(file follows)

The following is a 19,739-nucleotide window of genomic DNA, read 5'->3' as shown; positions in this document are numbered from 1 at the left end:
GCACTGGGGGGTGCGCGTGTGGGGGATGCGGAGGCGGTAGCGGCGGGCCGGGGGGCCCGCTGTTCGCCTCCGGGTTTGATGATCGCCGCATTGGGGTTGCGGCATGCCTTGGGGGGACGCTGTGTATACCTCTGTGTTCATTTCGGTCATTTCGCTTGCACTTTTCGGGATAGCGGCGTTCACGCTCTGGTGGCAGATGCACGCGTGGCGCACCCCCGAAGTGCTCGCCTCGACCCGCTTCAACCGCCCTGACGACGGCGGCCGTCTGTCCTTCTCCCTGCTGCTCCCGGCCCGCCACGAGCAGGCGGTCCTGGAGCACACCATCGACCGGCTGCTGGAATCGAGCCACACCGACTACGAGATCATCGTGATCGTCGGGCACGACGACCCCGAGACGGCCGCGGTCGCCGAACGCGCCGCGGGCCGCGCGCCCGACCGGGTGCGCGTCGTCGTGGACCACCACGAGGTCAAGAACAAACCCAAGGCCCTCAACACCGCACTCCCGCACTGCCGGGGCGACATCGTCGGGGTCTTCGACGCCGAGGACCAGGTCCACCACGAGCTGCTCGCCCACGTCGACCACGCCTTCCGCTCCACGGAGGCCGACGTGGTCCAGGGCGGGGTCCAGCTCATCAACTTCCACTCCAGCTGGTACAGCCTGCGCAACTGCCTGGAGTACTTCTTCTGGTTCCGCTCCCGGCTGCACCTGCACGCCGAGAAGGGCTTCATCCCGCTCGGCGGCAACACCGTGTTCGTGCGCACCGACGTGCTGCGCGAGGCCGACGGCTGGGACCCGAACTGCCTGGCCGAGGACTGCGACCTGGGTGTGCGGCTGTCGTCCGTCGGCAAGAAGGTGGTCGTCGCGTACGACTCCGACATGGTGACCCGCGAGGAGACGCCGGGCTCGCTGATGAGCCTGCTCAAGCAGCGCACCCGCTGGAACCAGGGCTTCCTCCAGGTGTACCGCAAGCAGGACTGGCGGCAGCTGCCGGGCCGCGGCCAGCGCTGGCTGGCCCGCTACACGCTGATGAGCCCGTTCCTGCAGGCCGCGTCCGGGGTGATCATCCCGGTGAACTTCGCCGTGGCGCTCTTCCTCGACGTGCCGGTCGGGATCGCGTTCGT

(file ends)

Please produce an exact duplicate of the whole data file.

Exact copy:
The following is a 19,739-nucleotide window of genomic DNA, read 5'->3' as shown; positions in this document are numbered from 1 at the left end:
GCACTGGGGGGTGCGCGTGTGGGGGATGCGGAGGCGGTAGCGGCGGGCCGGGGGGCCCGCTGTTCGCCTCCGGGTTTGATGATCGCCGCATTGGGGTTGCGGCATGCCTTGGGGGGACGCTGTGTATACCTCTGTGTTCATTTCGGTCATTTCGCTTGCACTTTTCGGGATAGCGGCGTTCACGCTCTGGTGGCAGATGCACGCGTGGCGCACCCCCGAAGTGCTCGCCTCGACCCGCTTCAACCGCCCTGACGACGGCGGCCGTCTGTCCTTCTCCCTGCTGCTCCCGGCCCGCCACGAGCAGGCGGTCCTGGAGCACACCATCGACCGGCTGCTGGAATCGAGCCACACCGACTACGAGATCATCGTGATCGTCGGGCACGACGACCCCGAGACGGCCGCGGTCGCCGAACGCGCCGCGGGCCGCGCGCCCGACCGGGTGCGCGTCGTCGTGGACCACCACGAGGTCAAGAACAAACCCAAGGCCCTCAACACCGCACTCCCGCACTGCCGGGGCGACATCGTCGGGGTCTTCGACGCCGAGGACCAGGTCCACCACGAGCTGCTCGCCCACGTCGACCACGCCTTCCGCTCCACGGAGGCCGACGTGGTCCAGGGCGGGGTCCAGCTCATCAACTTCCACTCCAGCTGGTACAGCCTGCGCAACTGCCTGGAGTACTTCTTCTGGTTCCGCTCCCGGCTGCACCTGCACGCCGAGAAGGGCTTCATCCCGCTCGGCGGCAACACCGTGTTCGTGCGCACCGACGTGCTGCGCGAGGCCGACGGCTGGGACCCGAACTGCCTGGCCGAGGACTGCGACCTGGGTGTGCGGCTGTCGTCCGTCGGCAAGAAGGTGGTCGTCGCGTACGACTCCGACATGGTGACCCGCGAGGAGACGCCGGGCTCGCTGATGAGCCTGCTCAAGCAGCGCACCCGCTGGAACCAGGGCTTCCTCCAGGTGTACCGCAAGCAGGACTGGCGGCAGCTGCCGGGCCGCGGCCAGCGCTGGCTGGCCCGCTACACGCTGATGAGCCCGTTCCTGCAGGCCGCGTCCGGGGTGATCATCCCGGTGAACTTCGCCGTGGCGCTCTTCCTCGACGTGCCGGTCGGGATCGCGTTCGT